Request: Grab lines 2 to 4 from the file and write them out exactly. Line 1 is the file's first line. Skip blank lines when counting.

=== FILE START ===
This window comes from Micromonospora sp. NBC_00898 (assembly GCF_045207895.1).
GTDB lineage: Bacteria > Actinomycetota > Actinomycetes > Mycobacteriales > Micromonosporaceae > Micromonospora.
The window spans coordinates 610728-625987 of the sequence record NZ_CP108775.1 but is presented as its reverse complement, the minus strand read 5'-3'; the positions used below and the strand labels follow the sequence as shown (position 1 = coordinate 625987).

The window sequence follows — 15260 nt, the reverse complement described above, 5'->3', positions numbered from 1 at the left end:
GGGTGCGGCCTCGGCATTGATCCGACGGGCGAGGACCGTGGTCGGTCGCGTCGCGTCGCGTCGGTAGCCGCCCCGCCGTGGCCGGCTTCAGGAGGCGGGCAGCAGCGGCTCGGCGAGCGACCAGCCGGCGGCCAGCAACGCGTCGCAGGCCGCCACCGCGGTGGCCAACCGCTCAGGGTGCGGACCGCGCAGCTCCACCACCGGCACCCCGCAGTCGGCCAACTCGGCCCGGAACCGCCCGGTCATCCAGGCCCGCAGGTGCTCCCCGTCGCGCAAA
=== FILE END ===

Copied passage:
GTDB lineage: Bacteria > Actinomycetota > Actinomycetes > Mycobacteriales > Micromonosporaceae > Micromonospora.
The window spans coordinates 610728-625987 of the sequence record NZ_CP108775.1 but is presented as its reverse complement, the minus strand read 5'-3'; the positions used below and the strand labels follow the sequence as shown (position 1 = coordinate 625987).

The window sequence follows — 15260 nt, the reverse complement described above, 5'->3', positions numbered from 1 at the left end: